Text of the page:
As the marijuana industry becomes more mainstream, our L.A. cannabis business lawyers are seeing many of these companies facing down similar legal challenges as other traditional companies. These include employment lawsuits, business partnership disputes, injury and premises liability litigation and more. However, many of these cases are even more complicated by the fact that the industry is so highly regulated at the state and local level, and of course the fact that their primary product is technically illegal under the federal Controlled Substances Act.
Recently in Oregon, a marijuana business owner filed a lawsuit to ask his nephew and former business partner to halt harassment after the business relationship went downhill in the wake of major crop losses. According to Oregon Live, he is seeking $700,000 in damages. In a separate lawsuit filed by attorneys for the marijuana business itself, plaintiff alleges the nephew and one-time co-owner, of defamation and trademark infringement. The company alleges defendant’s inability to produce a marketable flower with any degree of consistency cost the company several million dollars, and is seeking $2.6 million in compensation.
Plaintiff alleges that the flowers grown under defendant partner’s care were total losses in terms of a shelf-worthy flower, and that this was the result of breach of contract on his part. The company owns and operates a production facility on more than 80 acres in Central Oregon, as well as a retail store in a downtown area. The company seeks to grow with retail locations in three other cities, including Portland, where it has applied for a license.
Breach of Contract in Marijuana Business
To craft a marijuana business contract that is going to hold up in court, you need to be working with an experienced marijuana business lawyer. If you aren’t careful, your cannabis contract won’t be worth the paper on which it is written – so long as federal marijuana prohibition remains the law of the land.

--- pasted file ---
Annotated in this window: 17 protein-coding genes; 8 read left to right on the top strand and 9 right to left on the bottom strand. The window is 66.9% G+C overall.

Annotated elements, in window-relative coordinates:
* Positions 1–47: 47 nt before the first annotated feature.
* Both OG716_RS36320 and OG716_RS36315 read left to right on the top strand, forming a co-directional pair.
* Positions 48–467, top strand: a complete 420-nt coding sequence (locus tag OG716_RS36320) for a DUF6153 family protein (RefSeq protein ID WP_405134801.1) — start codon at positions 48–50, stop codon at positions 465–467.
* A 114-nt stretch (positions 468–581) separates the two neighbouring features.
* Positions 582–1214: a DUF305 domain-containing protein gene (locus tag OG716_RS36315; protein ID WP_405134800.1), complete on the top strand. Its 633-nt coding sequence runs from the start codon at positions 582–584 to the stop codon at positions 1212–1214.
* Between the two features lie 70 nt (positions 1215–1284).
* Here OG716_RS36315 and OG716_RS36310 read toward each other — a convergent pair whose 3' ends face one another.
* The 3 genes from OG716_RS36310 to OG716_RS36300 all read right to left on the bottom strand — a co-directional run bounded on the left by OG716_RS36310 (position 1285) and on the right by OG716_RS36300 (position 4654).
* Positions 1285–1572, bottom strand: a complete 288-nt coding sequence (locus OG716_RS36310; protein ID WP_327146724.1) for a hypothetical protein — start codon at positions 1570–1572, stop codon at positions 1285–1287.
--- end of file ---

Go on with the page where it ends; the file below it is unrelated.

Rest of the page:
In many cases, these contracts must:
- Acknowledge the federal legal status of the drug. Although pointing out the illegality of the substance might seem odd, when you expressly acknowledge that your business includes the process of growing, processing, testing or selling marijuana in contrast to federal law, it gives you a point at which to refute any illegality offense the other side might make.
- Waiver of illegality defense. This goes along the same lines as the other in making it clear no one anticipates being able to make such an argument in the future should a dispute arise.
- Selection of forum. This is important because unlike other businesses and markets, the cannabis is industry is one that is very closed-borders. It must operate strictly intrastate in order to avoid federal scrutiny (to whatever extent that is possible). While the people and businesses with whom you’re dealing hands-on are likely to be located in your home state, our L.A. marijuana lawyers are quick to point out to our clients that a lot of the ancillary businesses with whom you are working may not. These include a number of suppliers of materials used in grow, production and retail. Stipulating the legal forum in which disputes must be resolved can help you avoid getting something dragged into federal court later (where the issue of illegality becomes a bigger one).
Of course, none of this should be construed as legal advice by any marijuana business, but we offer these general tidbits here to help explain why working with an experienced marijuana lawyer for business contracts is so critically important. These contracts are what you are going to be able to use with your employees and business-to-business contacts should a dispute arise.
The Los Angeles CANNABIS LAW Group represents growers, dispensaries, collectives, patients and those facing marijuana charges. Call us at 714-937-2050.
Pot business break-up gets ugly, lawsuit says. Sept. 25, 2018, By Noelle Crombie, The Oregonian
More Blog Entries:
New L.A. Bud Businesses Can’t Ignore Legal Snares, Sept. 28, 2018, L.A. Marijuana Business Attorney Blog